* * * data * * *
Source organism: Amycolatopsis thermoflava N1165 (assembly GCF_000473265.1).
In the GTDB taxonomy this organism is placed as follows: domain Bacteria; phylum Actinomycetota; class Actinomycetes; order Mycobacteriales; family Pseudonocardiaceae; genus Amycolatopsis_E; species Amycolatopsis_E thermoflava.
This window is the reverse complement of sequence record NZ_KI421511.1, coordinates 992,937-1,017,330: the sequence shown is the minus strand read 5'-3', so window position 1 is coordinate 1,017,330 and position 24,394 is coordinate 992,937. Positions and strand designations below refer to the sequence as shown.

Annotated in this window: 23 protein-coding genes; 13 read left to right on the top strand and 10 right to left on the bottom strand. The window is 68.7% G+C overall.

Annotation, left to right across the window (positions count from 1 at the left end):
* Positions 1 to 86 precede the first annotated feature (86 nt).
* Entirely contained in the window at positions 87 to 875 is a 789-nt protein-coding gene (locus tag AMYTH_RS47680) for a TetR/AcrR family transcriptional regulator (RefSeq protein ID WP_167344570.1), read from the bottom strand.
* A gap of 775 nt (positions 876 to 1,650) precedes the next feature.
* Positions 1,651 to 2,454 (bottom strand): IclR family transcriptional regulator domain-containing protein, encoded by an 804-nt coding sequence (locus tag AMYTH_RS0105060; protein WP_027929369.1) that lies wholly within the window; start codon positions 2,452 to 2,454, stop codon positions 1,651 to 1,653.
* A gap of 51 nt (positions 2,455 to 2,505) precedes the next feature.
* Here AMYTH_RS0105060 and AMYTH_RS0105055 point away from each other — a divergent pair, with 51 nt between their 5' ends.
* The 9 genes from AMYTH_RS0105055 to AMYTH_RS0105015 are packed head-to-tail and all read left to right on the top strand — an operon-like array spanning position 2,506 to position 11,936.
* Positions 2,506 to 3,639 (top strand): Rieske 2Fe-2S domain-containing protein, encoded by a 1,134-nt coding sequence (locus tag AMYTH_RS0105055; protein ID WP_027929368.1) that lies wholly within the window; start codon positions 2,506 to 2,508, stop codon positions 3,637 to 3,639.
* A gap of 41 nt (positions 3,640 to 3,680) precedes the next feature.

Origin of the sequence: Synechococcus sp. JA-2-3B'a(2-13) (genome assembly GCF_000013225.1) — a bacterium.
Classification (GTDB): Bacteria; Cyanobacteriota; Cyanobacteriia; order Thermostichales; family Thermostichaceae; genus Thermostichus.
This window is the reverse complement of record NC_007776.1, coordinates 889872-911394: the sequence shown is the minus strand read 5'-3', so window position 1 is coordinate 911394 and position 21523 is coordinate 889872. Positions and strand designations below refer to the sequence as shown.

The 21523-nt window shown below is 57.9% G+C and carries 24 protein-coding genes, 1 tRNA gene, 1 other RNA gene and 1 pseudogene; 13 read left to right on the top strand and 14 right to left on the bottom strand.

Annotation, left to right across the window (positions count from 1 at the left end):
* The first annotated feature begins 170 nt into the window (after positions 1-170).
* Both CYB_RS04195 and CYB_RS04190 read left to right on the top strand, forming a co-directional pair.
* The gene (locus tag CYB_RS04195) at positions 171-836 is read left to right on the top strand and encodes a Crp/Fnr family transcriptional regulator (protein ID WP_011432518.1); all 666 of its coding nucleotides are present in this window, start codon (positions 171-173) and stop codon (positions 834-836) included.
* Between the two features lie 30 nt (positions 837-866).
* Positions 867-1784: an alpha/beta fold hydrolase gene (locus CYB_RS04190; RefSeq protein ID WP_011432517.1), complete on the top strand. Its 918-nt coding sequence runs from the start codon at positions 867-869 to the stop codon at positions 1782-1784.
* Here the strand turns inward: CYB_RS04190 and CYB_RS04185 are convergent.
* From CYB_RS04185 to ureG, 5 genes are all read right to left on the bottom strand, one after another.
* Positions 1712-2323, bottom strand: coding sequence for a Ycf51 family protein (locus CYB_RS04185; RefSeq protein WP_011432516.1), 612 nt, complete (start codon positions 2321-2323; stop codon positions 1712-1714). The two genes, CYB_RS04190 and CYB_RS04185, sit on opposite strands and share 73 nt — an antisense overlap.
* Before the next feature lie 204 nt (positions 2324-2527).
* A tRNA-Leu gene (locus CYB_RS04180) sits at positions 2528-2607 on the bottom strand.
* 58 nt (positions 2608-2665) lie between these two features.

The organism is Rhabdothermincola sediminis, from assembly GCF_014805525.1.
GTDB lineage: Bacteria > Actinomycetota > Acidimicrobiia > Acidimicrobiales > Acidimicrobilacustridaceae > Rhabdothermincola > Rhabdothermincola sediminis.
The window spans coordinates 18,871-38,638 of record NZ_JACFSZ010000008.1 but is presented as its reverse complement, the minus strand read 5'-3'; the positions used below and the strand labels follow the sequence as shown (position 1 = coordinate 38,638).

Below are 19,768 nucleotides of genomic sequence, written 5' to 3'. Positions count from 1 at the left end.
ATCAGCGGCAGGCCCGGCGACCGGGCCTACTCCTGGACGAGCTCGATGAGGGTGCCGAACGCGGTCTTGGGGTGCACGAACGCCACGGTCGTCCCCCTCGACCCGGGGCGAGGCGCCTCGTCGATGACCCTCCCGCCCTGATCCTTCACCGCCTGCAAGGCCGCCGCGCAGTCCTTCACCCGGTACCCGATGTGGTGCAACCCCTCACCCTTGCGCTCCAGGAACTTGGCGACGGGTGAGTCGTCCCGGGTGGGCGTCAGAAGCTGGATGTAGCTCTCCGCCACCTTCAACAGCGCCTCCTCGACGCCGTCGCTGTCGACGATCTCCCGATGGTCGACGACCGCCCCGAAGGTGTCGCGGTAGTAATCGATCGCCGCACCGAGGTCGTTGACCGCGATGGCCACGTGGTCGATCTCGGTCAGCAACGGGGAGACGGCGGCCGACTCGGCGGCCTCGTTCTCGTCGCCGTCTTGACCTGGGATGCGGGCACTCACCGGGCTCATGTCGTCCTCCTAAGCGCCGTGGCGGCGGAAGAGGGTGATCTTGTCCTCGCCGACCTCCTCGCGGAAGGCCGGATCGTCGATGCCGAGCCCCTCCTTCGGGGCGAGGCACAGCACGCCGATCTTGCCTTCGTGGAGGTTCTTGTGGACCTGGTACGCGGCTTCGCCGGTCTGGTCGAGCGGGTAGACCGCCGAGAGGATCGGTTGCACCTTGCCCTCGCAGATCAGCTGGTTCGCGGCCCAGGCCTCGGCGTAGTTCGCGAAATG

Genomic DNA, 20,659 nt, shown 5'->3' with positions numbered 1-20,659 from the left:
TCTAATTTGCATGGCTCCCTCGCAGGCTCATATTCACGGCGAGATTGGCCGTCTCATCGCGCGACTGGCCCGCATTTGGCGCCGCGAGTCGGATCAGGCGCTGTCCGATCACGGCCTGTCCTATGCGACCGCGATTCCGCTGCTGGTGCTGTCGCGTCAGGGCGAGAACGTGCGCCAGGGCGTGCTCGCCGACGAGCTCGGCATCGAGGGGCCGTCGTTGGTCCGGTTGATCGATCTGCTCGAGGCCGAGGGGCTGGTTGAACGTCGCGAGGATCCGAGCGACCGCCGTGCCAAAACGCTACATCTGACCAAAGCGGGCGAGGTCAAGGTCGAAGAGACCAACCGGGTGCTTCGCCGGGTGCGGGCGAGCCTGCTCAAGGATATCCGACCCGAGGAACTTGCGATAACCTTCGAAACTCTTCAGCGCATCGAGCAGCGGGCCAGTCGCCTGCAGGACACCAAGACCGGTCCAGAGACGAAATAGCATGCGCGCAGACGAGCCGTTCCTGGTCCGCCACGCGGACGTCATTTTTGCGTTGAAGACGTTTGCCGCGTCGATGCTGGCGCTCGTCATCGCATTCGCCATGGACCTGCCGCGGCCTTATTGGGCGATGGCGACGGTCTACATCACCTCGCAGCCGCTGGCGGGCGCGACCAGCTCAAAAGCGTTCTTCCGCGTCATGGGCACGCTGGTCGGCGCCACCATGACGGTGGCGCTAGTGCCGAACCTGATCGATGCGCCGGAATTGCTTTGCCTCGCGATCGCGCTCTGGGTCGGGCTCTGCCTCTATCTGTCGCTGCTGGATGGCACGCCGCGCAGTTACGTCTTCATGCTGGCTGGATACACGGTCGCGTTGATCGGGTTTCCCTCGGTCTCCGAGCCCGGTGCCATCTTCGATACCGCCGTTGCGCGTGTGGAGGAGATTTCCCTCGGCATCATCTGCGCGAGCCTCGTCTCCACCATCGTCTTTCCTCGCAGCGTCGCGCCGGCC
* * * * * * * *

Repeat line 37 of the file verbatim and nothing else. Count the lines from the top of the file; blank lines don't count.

TCTAATTTGCATGGCTCCCTCGCAGGCTCATATTCACGGCGAGATTGGCCGTCTCATCGCGCGACTGGCCCGCATTTGGCGCCGCGAGTCGGATCAGGCGCTGTCCGATCACGGCCTGTCCTATGCGACCGCGATTCCGCTGCTGGTGCTGTCGCGTCAGGGCGAGAACGTGCGCCAGGGCGTGCTCGCCGACGAGCTCGGCATCGAGGGGCCGTCGTTGGTCCGGTTGATCGATCTGCTCGAGGCCGAGGGGCTGGTTGAACGTCGCGAGGATCCGAGCGACCGCCGTGCCAAAACGCTACATCTGACCAAAGCGGGCGAGGTCAAGGTCGAAGAGACCAACCGGGTGCTTCGCCGGGTGCGGGCGAGCCTGCTCAAGGATATCCGACCCGAGGAACTTGCGATAACCTTCGAAACTCTTCAGCGCATCGAGCAGCGGGCCAGTCGCCTGCAGGACACCAAGACCGGTCCAGAGACGAAATAGCATGCGCGCAGACGAGCCGTTCCTGGTCCGCCACGCGGACGTCATTTTTGCGTTGAAGACGTTTGCCGCGTCGATGCTGGCGCTCGTCATCGCATTCGCCATGGACCTGCCGCGGCCTTATTGGGCGATGGCGACGGTCTACATCACCTCGCAGCCGCTGGCGGGCGCGACCAGCTCAAAAGCGTTCTTCCGCGTCATGGGCACGCTGGTCGGCGCCACCATGACGGTGGCGCTAGTGCCGAACCTGATCGATGCGCCGGAATTGCTTTGCCTCGCGATCGCGCTCTGGGTCGGGCTCTGCCTCTATCTGTCGCTGCTGGATGGCACGCCGCGCAGTTACGTCTTCATGCTGGCTGGATACACGGTCGCGTTGATCGGGTTTCCCTCGGTCTCCGAGCCCGGTGCCATCTTCGATACCGCCGTTGCGCGTGTGGAGGAGATTTCCCTCGGCATCATCTGCGCGAGCCTCGTCTCCACCATCGTCTTTCCTCGCAGCGTCGCGCCGGCC